Summary of talk:
Background: Migration is a growing global phenomena. Complex political and socio-economic settings are the root drivers of vulnerability to environmental change, but environmental changes are also a factor contributing to political and socio-economic instability. Specifically, desertification and climate change increase scarcity of water, food and energy resources and in turn impose stress on local populations. While the effects of climate change may vary in different regions of the world, migration is expected to increase as climate change impacts are projected to escalate in the next decades. Health systems in Africa, which shoulder most of the burden of climate migration, as well as health systems in receiving countries outside Africa, are not prepared for facing these trends. In my presentation I will review climate change-related health impacts throughout the migration cycle, and present a framework for adaptation of health systems to climate migration.
Methods and findings: First, I briefly explore the pathways in which climate change impact the health of migrants throughout the migratory process. Specifically, I examine the impacts of water safety, food security, infectious diseases and energy poverty on migrants’ health during pre-departure, travel, destination, interception and return. Then, the main challenges in providing healthcare to climate migrants is identified, for health systems throughout the migration process. Based on estimations of future trends of climate migration in different climate change scenarios, an adaptation framework for health systems is proposed.
Conclusions: Health systems in both countries of origin and destination countries are forced to respond to increasing climate related migration, but are not prepared to provide healthcare to the increasing number of climate migrants, that is expected to rise. Similarly, Schools of Medicine and Public Health worldwide, are not preparing the next generation of clinicians and health system managers to the expected rise in environmental refugees. In my presentation I will suggest integrating climate migration into health system strengthening processes, and present policy recommendations for health systems and Schools of Medicine and Public Health facing the challenges of the increasing trend of climate refugees. Capacity building should be encouraged while training, research, policy-making and intervention planning should consider structural changes that will increase inter-sectoral collaborations within and outside the health sector as well as within and between countries, based on ecohealth/one health approaches.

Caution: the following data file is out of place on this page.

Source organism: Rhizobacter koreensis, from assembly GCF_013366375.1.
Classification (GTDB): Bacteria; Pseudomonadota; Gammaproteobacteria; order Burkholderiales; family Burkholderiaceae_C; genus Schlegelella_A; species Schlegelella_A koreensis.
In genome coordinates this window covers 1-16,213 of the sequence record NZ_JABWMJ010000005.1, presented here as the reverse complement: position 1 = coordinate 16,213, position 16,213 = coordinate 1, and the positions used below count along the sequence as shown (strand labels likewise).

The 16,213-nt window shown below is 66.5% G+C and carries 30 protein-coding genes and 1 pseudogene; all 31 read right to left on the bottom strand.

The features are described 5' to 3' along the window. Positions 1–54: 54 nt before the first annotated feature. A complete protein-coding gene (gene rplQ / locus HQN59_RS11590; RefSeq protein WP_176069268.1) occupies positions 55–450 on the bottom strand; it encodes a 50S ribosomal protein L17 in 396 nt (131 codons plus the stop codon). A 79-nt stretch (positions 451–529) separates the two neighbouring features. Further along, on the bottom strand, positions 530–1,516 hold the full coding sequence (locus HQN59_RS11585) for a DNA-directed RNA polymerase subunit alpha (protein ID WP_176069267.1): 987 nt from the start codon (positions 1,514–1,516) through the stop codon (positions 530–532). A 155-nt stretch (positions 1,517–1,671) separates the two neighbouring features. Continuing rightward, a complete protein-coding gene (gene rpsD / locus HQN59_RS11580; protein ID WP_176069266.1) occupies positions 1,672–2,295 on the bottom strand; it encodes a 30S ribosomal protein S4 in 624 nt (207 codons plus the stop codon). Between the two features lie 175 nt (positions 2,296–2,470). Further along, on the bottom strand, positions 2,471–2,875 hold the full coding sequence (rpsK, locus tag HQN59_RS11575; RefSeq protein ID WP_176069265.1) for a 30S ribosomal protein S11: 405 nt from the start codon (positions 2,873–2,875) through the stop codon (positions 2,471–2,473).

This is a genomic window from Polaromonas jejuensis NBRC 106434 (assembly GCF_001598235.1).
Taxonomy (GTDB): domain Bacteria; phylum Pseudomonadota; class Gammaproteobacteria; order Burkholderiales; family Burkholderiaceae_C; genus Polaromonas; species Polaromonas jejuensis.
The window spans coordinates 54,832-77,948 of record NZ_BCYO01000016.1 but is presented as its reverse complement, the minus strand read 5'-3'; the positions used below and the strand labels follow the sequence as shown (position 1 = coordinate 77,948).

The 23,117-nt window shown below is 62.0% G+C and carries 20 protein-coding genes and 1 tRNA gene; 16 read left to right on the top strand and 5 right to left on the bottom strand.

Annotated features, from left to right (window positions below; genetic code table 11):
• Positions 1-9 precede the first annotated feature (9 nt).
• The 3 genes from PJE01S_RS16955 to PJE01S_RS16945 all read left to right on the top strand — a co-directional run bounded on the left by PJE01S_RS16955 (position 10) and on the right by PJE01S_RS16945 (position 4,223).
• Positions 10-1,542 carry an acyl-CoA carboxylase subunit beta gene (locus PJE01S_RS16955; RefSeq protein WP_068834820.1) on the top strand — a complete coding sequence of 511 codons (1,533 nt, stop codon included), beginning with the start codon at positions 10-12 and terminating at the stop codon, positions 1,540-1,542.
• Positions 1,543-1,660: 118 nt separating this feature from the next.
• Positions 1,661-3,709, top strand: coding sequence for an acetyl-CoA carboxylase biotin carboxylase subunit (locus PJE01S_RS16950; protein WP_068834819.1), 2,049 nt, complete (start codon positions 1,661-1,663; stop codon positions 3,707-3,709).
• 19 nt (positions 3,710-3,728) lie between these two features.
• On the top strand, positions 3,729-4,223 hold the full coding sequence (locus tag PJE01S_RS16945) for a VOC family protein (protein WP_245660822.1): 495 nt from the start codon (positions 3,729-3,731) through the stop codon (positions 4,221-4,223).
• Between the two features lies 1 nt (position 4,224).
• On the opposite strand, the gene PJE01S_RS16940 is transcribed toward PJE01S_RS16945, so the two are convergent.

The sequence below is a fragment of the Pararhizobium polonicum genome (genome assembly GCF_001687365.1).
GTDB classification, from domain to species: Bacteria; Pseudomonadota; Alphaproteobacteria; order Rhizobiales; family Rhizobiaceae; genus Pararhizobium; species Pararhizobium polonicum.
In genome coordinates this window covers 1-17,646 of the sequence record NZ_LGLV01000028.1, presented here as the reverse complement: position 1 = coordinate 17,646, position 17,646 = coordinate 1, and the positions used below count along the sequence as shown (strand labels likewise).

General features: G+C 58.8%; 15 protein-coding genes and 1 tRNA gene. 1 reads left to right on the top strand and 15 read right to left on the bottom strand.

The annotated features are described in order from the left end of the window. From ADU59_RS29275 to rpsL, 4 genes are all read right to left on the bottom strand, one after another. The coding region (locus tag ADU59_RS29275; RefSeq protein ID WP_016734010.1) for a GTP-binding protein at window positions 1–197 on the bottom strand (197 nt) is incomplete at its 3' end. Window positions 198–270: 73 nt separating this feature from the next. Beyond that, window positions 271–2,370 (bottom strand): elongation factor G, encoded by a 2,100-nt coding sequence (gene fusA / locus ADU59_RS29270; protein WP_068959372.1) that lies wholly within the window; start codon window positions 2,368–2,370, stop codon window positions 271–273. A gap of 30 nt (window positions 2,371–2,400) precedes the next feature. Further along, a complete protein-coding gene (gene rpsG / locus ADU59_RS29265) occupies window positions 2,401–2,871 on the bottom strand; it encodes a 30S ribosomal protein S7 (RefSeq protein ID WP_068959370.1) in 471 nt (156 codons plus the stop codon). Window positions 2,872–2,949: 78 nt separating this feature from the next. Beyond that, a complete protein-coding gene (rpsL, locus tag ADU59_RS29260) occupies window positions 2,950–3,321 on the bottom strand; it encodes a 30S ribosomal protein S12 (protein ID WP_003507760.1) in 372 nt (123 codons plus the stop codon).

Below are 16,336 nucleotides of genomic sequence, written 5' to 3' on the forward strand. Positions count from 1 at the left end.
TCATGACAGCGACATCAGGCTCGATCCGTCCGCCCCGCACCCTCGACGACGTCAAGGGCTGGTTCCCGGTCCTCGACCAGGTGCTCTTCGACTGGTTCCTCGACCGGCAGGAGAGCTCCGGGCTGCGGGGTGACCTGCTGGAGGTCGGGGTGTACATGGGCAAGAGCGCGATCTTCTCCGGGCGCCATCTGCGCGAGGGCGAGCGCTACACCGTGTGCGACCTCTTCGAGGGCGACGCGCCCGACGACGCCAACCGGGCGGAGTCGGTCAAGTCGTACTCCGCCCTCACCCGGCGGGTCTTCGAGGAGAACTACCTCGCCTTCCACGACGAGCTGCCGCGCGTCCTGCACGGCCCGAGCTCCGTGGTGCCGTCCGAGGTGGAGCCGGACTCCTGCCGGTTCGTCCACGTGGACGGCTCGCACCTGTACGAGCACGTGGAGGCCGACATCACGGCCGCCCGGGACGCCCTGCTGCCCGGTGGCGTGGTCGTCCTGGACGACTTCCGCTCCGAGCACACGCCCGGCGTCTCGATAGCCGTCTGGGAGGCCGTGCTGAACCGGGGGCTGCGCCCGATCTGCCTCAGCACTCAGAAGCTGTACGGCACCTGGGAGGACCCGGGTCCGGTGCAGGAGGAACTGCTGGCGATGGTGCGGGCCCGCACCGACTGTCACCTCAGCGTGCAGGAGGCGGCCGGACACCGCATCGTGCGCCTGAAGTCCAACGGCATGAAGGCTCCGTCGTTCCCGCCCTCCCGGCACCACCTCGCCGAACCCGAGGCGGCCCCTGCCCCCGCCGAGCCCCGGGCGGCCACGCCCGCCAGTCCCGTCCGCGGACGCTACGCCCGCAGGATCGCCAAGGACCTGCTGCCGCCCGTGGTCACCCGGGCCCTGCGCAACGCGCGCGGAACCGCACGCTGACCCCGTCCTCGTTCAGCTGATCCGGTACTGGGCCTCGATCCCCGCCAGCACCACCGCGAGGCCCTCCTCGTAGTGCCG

Nadav Davidovitch, MD, MPH, PhD is an epidemiologist and public health physician. He is a Full Professor and Director, School of Public Health at the Faculty of Health Sciences, Ben-Gurion University of the Negev in Israel. His research deals with health policy, public health, one health/ecohealth, health promotion, migration and health, public health ethics, and global health.
Prof. Davidovitch served as Head, Epidemiology Section, Army Health Branch (2003- 2005) and as Public Health Officer at the Central District, Public Health Services, Ministry of Health, Israel (2007-2008). He was a Fulbright visiting professor at Department of Sociomedical Sciences, School of Public Health, Columbia University (2005-2006) and a visiting professor at the School of Public Health, University of Illinois – Chicago (2008 and 2016). He was nominated as Honorary Fellow of the Faculty of Public Health of the Royal College of Physicians, UK (2017).
Prof. Davidovitch serves on several international and national committees, among them: Executive Committee, European Public Health Association; Head of Middle East Chapter, International Society for Environmental Epidemiology; Israel national advisory committee for health promotion; joint committee on environmental health (Israel Ministry of Health and Ministry for the Protection of the Environment); Israeli Health Impact Assessment Working Group. He authored or co-authored over 130 papers and book chapters, coedited six volumes and books and published his work in leading medical and health policy journals, such as the New England Journal of Medicine, Lancet, Clinical Infectious Diseases, Emerging Infectious Diseases, Journal of Pediatrics, Vaccine, Social Science and Medicine, and Law & Contemporary Problems.